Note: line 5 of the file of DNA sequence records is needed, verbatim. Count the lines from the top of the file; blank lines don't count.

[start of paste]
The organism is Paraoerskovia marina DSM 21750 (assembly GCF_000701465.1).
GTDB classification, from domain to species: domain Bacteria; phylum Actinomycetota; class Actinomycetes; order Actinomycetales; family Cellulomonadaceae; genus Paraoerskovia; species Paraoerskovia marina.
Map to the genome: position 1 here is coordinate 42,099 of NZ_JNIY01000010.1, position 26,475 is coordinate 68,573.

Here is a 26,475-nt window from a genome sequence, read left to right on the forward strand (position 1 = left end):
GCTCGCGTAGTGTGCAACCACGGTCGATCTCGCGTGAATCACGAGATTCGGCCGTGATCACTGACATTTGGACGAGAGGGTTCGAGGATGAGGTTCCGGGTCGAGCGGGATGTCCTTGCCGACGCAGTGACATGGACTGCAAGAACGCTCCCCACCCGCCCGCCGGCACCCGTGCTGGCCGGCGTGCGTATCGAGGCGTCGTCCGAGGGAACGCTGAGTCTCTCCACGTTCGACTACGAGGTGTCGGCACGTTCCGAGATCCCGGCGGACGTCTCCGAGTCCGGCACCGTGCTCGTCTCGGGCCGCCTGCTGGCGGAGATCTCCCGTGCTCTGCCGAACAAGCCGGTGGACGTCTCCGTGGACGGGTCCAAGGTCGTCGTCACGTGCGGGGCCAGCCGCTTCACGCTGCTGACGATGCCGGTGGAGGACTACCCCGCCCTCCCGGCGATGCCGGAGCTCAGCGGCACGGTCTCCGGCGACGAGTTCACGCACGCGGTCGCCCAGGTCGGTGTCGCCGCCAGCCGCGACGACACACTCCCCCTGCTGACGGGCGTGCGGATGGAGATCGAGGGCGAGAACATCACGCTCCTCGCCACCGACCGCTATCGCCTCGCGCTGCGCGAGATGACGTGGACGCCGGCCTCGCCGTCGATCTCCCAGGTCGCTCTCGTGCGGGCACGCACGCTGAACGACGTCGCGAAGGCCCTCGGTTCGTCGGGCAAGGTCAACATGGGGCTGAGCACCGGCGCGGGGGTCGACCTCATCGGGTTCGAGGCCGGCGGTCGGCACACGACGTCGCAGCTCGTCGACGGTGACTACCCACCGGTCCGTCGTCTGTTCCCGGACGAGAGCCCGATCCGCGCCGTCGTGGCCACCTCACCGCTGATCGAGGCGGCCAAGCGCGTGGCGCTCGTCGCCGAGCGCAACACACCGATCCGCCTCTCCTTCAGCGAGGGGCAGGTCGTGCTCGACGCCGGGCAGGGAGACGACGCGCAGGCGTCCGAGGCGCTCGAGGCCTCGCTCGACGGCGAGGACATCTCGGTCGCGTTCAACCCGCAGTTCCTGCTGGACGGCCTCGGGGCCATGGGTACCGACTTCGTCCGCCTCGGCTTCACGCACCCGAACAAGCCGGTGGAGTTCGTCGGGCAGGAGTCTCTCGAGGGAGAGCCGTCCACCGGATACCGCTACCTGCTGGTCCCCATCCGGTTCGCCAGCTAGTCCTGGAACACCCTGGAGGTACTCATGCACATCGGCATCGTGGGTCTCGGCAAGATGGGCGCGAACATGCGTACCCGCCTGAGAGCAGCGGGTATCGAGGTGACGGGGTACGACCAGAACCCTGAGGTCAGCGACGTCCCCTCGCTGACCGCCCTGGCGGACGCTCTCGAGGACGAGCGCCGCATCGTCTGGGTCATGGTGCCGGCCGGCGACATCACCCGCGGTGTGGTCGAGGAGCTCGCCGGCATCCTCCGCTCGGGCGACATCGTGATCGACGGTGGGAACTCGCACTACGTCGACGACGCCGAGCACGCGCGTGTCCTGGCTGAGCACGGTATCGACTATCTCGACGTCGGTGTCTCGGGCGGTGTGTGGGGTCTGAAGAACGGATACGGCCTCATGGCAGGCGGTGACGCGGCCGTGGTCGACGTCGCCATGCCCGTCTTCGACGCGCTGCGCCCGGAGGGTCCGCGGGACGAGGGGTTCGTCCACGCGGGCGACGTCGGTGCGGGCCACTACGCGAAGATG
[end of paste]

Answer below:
GCTCGCGTAGTGTGCAACCACGGTCGATCTCGCGTGAATCACGAGATTCGGCCGTGATCACTGACATTTGGACGAGAGGGTTCGAGGATGAGGTTCCGGGTCGAGCGGGATGTCCTTGCCGACGCAGTGACATGGACTGCAAGAACGCTCCCCACCCGCCCGCCGGCACCCGTGCTGGCCGGCGTGCGTATCGAGGCGTCGTCCGAGGGAACGCTGAGTCTCTCCACGTTCGACTACGAGGTGTCGGCACGTTCCGAGATCCCGGCGGACGTCTCCGAGTCCGGCACCGTGCTCGTCTCGGGCCGCCTGCTGGCGGAGATCTCCCGTGCTCTGCCGAACAAGCCGGTGGACGTCTCCGTGGACGGGTCCAAGGTCGTCGTCACGTGCGGGGCCAGCCGCTTCACGCTGCTGACGATGCCGGTGGAGGACTACCCCGCCCTCCCGGCGATGCCGGAGCTCAGCGGCACGGTCTCCGGCGACGAGTTCACGCACGCGGTCGCCCAGGTCGGTGTCGCCGCCAGCCGCGACGACACACTCCCCCTGCTGACGGGCGTGCGGATGGAGATCGAGGGCGAGAACATCACGCTCCTCGCCACCGACCGCTATCGCCTCGCGCTGCGCGAGATGACGTGGACGCCGGCCTCGCCGTCGATCTCCCAGGTCGCTCTCGTGCGGGCACGCACGCTGAACGACGTCGCGAAGGCCCTCGGTTCGTCGGGCAAGGTCAACATGGGGCTGAGCACCGGCGCGGGGGTCGACCTCATCGGGTTCGAGGCCGGCGGTCGGCACACGACGTCGCAGCTCGTCGACGGTGACTACCCACCGGTCCGTCGTCTGTTCCCGGACGAGAGCCCGATCCGCGCCGTCGTGGCCACCTCACCGCTGATCGAGGCGGCCAAGCGCGTGGCGCTCGTCGCCGAGCGCAACACACCGATCCGCCTCTCCTTCAGCGAGGGGCAGGTCGTGCTCGACGCCGGGCAGGGAGACGACGCGCAGGCGTCCGAGGCGCTCGAGGCCTCGCTCGACGGCGAGGACATCTCGGTCGCGTTCAACCCGCAGTTCCTGCTGGACGGCCTCGGGGCCATGGGTACCGACTTCGTCCGCCTCGGCTTCACGCACCCGAACAAGCCGGTGGAGTTCGTCGGGCAGGAGTCTCTCGAGGGAGAGCCGTCCACCGGATACCGCTACCTGCTGGTCCCCATCCGGTTCGCCAGCTAGTCCTGGAACACCCTGGAGGTACTCATGCACATCGGCATCGTGGGTCTCGGCAAGATGGGCGCGAACATGCGTACCCGCCTGAGAGCAGCGGGTATCGAGGTGACGGGGTACGACCAGAACCCTGAGGTCAGCGACGTCCCCTCGCTGACCGCCCTGGCGGACGCTCTCGAGGACGAGCGCCGCATCGTCTGGGTCATGGTGCCGGCCGGCGACATCACCCGCGGTGTGGTCGAGGAGCTCGCCGGCATCCTCCGCTCGGGCGACATCGTGATCGACGGTGGGAACTCGCACTACGTCGACGACGCCGAGCACGCGCGTGTCCTGGCTGAGCACGGTATCGACTATCTCGACGTCGGTGTCTCGGGCGGTGTGTGGGGTCTGAAGAACGGATACGGCCTCATGGCAGGCGGTGACGCGGCCGTGGTCGACGTCGCCATGCCCGTCTTCGACGCGCTGCGCCCGGAGGGTCCGCGGGACGAGGGGTTCGTCCACGCGGGCGACGTCGGTGCGGGCCACTACGCGAAGATG